Although John Hadley had resolutely put his own feelings aside, and
outwardly was as light-hearted as the rest on the week-end party, he
felt far from cheerful. It was not that he was foolish enough to resent
Marjorie’s change of plans, for after all that had been accidental on
her part. He and she had planned nothing definite, and it was only
natural that her father should have the final decision. The latter had
not even known of their little vacation project; probably if he had, he
would hardly have considered it of sufficient consequence to change his
larger plans for his daughter’s entire summer.

But John felt wretched because Marjorie had not displayed the slightest
regret at giving up their vacation. The prospect, which had filled
all his dreams for the past month, meant nothing to her; she could
relinquish it as easily as she might cancel one theatre engagement for
another. John came suddenly face to face with the fact that Marjorie
did not care in the least for him in the way in which he cared for her.

He went over some of his past experiences with her, recalling bitterly
the fact that her pleasure had not been because of his presence, but
rather for some more practical reason. She had seemed to enjoy the
dance at Princeton two years ago; but her joy was nothing in comparison
with that which she displayed when she found her friend, Frieda
Hammer. Then, too, at camp the preceding summer, she was wild with
delight at his visit; but was it not more because of the present–the
wireless–which he had taken to her, than for himself?

John knew that Marjorie had invited Griffith Hunter to the senior
dance. Griffith Hunter, a college man of wealth and position, with
everything that a young girl might wish to find in her future husband!
What a contrast to himself!

He was working in Philadelphia now, and spending the week-ends with
his mother at Cape May. She was not well enough to be in the hot city
during the summer, so he had obtained a comfortable little cottage
where she could keep house and entertain her old friends modestly.

After the week-end at Atlantic City with the Wilkinsons, the days
seemed interminable to John. Each evening he would walk home from
work, through an open square, to his cheap boarding house; for he was
living very frugally this summer, in order that his mother might have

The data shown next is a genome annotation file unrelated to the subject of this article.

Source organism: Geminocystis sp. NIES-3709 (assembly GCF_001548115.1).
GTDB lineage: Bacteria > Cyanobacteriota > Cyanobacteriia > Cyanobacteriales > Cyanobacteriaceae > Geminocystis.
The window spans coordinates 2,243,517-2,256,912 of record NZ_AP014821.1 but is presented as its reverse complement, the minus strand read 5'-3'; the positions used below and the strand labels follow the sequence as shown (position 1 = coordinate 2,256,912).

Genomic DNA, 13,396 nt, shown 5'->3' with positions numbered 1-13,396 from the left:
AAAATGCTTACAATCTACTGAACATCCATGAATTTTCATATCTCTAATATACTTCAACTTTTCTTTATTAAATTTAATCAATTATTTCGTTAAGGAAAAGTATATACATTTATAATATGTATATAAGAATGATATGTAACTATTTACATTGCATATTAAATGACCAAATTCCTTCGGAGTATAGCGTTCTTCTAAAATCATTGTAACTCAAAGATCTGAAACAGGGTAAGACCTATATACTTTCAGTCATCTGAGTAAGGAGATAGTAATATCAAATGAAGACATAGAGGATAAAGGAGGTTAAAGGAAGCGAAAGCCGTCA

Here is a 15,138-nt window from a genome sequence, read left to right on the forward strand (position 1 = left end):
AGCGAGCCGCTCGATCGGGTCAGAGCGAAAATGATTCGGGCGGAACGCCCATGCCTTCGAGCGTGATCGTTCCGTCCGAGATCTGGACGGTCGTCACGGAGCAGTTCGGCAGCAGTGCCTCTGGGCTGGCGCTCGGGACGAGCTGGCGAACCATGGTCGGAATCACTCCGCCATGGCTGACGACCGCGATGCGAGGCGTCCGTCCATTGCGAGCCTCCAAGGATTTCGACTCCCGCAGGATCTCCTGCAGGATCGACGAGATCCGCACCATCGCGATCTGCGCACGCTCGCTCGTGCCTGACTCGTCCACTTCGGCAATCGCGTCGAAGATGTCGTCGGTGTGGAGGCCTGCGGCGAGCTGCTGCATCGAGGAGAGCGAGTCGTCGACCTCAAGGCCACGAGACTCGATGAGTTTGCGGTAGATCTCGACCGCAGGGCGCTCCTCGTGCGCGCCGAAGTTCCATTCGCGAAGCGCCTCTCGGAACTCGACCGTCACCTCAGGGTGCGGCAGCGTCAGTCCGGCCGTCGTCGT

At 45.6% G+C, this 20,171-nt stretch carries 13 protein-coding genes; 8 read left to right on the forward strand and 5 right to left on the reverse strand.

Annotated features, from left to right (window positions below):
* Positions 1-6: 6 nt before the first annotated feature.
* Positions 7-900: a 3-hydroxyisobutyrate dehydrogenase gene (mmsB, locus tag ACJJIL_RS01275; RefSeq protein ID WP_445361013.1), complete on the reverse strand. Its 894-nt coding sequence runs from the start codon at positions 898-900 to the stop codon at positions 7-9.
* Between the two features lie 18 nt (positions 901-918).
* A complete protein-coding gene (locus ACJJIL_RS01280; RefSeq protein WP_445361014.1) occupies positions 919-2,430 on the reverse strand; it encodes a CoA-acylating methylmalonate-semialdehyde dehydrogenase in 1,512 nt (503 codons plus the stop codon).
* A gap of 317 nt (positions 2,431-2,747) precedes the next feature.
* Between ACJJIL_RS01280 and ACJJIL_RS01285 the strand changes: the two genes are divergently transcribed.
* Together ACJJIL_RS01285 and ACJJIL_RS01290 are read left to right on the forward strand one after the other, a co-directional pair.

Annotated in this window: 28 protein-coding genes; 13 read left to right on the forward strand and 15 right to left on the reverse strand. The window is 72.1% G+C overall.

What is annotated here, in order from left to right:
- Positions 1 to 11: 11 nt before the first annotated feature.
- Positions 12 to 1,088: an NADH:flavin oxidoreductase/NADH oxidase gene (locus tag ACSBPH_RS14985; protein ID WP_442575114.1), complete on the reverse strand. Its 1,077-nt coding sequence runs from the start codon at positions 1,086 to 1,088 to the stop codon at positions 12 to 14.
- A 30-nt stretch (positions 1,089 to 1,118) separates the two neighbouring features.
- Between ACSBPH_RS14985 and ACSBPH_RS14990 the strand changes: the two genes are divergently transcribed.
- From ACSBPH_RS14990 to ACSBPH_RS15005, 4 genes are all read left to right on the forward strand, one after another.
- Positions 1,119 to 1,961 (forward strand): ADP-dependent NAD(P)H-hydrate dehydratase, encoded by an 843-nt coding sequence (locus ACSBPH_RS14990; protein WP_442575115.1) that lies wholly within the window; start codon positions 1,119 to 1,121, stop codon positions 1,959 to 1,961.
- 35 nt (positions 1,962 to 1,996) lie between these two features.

every comfort she needed. It was July now, and the evenings were hot
and stifling; rejected figures sprawled on the square benches, fanning
themselves with newspapers, and mopping their brows now and again with
their handkerchiefs. Only the children seemed to possess any energy.
A great longing seized the young man for the rest and coolness of the
seashore. He was thankful it was Thursday; he would have only one more
day to wait.

Cheered by this prospect, he hastened his steps to his house. When
he reached the hall-way, he looked eagerly for mail. Yes, there was
a letter for him–but not from Marjorie! It was in his mother’s

Once in his own room, he sat down on his bed to read it. But he did not
find the news pleasing; his mother was asking him not to come down over
the week-end!

“I am taking care of a sick girl, whom I found one day on the beach,
and have given her your room,” she wrote. “She has been delirious, and
is very nervous now, so that I think it would be better for her not to
see anyone this week.

“She seems to be a lovely girl–I like her immensely. She is eager to
go to work immediately, but I want her to get well first.

“So I should rather you did not come down until next week, much as I
should like to see you–”

John felt a wild surge of disappointment rush over him. What business
had this stranger to come in and take his place–keeping him in the
hot city, away from his mother! Then he laughed at himself–why he was
as jealous as a school girl! How absurd it was to resent his mother’s
helping a sick, friendless girl! He began to be glad to be able to do
his part, to help her by sacrificing his own week-end.

But the time dragged on heavily, and he longed for his mother’s next
letter which would tell him whether or not he might pay his accustomed
visit on Friday. It was not until Thursday night that he finally
received it.

“Miss Snyder is better now,” she wrote, “and I think it will be all
right for you to come. She has insisted upon moving out of your room
and taking the little attic one. She says she is going to find work
next week.

“She is a nice little girl, and I am sure you will like her. But be